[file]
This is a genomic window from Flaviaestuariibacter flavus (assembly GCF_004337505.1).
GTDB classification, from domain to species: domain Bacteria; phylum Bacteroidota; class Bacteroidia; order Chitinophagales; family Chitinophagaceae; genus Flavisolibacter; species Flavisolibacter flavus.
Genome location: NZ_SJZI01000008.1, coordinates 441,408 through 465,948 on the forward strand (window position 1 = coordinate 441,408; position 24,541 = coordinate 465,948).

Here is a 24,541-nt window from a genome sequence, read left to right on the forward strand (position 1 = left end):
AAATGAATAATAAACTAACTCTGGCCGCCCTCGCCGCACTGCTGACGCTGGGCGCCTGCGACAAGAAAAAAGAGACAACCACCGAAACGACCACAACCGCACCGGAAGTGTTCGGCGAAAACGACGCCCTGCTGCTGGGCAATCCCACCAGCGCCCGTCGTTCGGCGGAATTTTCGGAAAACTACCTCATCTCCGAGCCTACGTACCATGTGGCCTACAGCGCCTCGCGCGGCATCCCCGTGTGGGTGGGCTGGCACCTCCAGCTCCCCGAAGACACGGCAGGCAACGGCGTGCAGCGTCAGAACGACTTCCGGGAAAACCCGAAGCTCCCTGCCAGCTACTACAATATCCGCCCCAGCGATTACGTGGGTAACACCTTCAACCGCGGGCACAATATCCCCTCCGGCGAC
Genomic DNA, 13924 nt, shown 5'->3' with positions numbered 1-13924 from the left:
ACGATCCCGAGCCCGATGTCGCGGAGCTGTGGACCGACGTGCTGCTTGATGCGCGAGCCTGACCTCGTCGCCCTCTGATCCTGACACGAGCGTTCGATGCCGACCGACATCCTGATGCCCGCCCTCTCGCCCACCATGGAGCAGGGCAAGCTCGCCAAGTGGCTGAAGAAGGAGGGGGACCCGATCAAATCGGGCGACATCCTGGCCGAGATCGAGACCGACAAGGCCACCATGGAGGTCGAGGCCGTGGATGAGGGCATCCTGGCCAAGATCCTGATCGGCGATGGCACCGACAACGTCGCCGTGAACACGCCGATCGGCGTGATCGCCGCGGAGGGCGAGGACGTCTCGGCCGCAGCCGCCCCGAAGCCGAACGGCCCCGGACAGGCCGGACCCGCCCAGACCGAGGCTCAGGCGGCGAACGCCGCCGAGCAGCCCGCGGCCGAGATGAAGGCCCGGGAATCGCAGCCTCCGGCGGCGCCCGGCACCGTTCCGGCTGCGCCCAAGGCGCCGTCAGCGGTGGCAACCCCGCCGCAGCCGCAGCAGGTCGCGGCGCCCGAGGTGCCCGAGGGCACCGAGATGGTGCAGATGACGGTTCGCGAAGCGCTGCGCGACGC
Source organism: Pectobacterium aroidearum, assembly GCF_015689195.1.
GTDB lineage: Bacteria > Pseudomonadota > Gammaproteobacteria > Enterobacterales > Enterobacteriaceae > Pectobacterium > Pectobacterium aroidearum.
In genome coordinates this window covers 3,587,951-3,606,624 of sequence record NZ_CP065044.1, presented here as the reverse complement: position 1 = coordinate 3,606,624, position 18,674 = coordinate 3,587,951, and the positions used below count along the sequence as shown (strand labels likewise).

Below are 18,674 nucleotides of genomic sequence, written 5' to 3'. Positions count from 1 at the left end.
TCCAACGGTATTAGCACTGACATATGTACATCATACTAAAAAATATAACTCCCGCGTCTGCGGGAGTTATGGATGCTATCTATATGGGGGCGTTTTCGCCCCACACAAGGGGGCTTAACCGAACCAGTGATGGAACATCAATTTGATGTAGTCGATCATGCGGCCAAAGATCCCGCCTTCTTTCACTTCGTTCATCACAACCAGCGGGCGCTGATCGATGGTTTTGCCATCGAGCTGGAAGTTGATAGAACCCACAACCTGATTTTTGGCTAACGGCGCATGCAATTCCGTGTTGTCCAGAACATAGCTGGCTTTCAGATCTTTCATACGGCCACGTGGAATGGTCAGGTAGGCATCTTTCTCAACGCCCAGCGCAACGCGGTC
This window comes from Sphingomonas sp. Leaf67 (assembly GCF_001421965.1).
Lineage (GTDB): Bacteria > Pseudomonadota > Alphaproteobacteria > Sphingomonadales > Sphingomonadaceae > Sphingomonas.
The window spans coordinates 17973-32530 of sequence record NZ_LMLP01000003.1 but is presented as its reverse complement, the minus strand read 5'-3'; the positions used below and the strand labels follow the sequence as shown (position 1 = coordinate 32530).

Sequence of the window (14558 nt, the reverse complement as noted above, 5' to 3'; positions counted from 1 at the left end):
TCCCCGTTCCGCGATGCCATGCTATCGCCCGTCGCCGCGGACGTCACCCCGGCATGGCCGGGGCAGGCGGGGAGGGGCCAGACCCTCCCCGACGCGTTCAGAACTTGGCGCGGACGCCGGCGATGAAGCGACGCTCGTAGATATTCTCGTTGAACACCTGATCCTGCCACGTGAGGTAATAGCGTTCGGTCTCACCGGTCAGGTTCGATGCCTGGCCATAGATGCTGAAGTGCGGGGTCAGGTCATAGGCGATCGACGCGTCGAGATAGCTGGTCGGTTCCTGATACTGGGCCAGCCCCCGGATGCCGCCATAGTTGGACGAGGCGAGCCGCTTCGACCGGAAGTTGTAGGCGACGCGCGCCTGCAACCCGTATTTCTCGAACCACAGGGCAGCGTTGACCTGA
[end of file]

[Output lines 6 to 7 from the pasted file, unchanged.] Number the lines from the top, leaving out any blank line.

Genomic DNA, 13924 nt, shown 5'->3' with positions numbered 1-13924 from the left:
ACGATCCCGAGCCCGATGTCGCGGAGCTGTGGACCGACGTGCTGCTTGATGCGCGAGCCTGACCTCGTCGCCCTCTGATCCTGACACGAGCGTTCGATGCCGACCGACATCCTGATGCCCGCCCTCTCGCCCACCATGGAGCAGGGCAAGCTCGCCAAGTGGCTGAAGAAGGAGGGGGACCCGATCAAATCGGGCGACATCCTGGCCGAGATCGAGACCGACAAGGCCACCATGGAGGTCGAGGCCGTGGATGAGGGCATCCTGGCCAAGATCCTGATCGGCGATGGCACCGACAACGTCGCCGTGAACACGCCGATCGGCGTGATCGCCGCGGAGGGCGAGGACGTCTCGGCCGCAGCCGCCCCGAAGCCGAACGGCCCCGGACAGGCCGGACCCGCCCAGACCGAGGCTCAGGCGGCGAACGCCGCCGAGCAGCCCGCGGCCGAGATGAAGGCCCGGGAATCGCAGCCTCCGGCGGCGCCCGGCACCGTTCCGGCTGCGCCCAAGGCGCCGTCAGCGGTGGCAACCCCGCCGCAGCCGCAGCAGGTCGCGGCGCCCGAGGTGCCCGAGGGCACCGAGATGGTGCAGATGACGGTTCGCGAAGCGCTGCGCGACGC